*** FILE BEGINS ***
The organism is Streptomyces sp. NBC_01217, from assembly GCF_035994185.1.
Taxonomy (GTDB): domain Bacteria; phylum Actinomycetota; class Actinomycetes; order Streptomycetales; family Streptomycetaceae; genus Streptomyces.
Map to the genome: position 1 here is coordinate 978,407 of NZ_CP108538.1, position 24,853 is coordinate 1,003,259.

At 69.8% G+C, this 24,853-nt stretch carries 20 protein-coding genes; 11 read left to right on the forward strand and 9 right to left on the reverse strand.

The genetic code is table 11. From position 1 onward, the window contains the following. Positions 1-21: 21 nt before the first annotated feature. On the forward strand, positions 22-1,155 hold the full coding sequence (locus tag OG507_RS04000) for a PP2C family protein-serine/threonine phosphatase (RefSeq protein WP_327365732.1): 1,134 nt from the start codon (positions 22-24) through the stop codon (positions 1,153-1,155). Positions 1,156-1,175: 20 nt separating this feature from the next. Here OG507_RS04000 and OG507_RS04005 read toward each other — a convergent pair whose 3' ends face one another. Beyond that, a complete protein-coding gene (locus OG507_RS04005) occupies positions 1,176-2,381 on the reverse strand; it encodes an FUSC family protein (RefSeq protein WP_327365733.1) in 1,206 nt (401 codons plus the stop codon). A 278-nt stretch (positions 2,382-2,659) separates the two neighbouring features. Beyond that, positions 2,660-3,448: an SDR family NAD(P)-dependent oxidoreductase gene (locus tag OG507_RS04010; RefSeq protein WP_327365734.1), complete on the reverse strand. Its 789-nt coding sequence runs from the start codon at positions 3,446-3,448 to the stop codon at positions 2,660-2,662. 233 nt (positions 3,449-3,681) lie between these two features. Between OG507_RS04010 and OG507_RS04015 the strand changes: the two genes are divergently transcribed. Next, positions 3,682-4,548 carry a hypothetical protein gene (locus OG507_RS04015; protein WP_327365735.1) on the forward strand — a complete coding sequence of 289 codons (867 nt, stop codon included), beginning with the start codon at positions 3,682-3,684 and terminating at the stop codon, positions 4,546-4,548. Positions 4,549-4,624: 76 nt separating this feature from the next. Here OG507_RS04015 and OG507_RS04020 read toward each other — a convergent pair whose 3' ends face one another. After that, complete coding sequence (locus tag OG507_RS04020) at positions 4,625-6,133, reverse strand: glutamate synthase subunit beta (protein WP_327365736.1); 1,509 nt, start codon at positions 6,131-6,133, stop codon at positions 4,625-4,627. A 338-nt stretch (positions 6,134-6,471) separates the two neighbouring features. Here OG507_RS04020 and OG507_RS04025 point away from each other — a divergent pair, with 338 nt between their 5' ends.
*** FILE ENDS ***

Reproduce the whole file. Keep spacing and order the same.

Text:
The organism is Streptomyces sp. NBC_01217, from assembly GCF_035994185.1.
Taxonomy (GTDB): domain Bacteria; phylum Actinomycetota; class Actinomycetes; order Streptomycetales; family Streptomycetaceae; genus Streptomyces.
Map to the genome: position 1 here is coordinate 978,407 of NZ_CP108538.1, position 24,853 is coordinate 1,003,259.

At 69.8% G+C, this 24,853-nt stretch carries 20 protein-coding genes; 11 read left to right on the forward strand and 9 right to left on the reverse strand.

The genetic code is table 11. From position 1 onward, the window contains the following. Positions 1-21: 21 nt before the first annotated feature. On the forward strand, positions 22-1,155 hold the full coding sequence (locus tag OG507_RS04000) for a PP2C family protein-serine/threonine phosphatase (RefSeq protein WP_327365732.1): 1,134 nt from the start codon (positions 22-24) through the stop codon (positions 1,153-1,155). Positions 1,156-1,175: 20 nt separating this feature from the next. Here OG507_RS04000 and OG507_RS04005 read toward each other — a convergent pair whose 3' ends face one another. Beyond that, a complete protein-coding gene (locus OG507_RS04005) occupies positions 1,176-2,381 on the reverse strand; it encodes an FUSC family protein (RefSeq protein WP_327365733.1) in 1,206 nt (401 codons plus the stop codon). A 278-nt stretch (positions 2,382-2,659) separates the two neighbouring features. Beyond that, positions 2,660-3,448: an SDR family NAD(P)-dependent oxidoreductase gene (locus tag OG507_RS04010; RefSeq protein WP_327365734.1), complete on the reverse strand. Its 789-nt coding sequence runs from the start codon at positions 3,446-3,448 to the stop codon at positions 2,660-2,662. 233 nt (positions 3,449-3,681) lie between these two features. Between OG507_RS04010 and OG507_RS04015 the strand changes: the two genes are divergently transcribed. Next, positions 3,682-4,548 carry a hypothetical protein gene (locus OG507_RS04015; protein WP_327365735.1) on the forward strand — a complete coding sequence of 289 codons (867 nt, stop codon included), beginning with the start codon at positions 3,682-3,684 and terminating at the stop codon, positions 4,546-4,548. Positions 4,549-4,624: 76 nt separating this feature from the next. Here OG507_RS04015 and OG507_RS04020 read toward each other — a convergent pair whose 3' ends face one another. After that, complete coding sequence (locus tag OG507_RS04020) at positions 4,625-6,133, reverse strand: glutamate synthase subunit beta (protein WP_327365736.1); 1,509 nt, start codon at positions 6,131-6,133, stop codon at positions 4,625-4,627. A 338-nt stretch (positions 6,134-6,471) separates the two neighbouring features. Here OG507_RS04020 and OG507_RS04025 point away from each other — a divergent pair, with 338 nt between their 5' ends.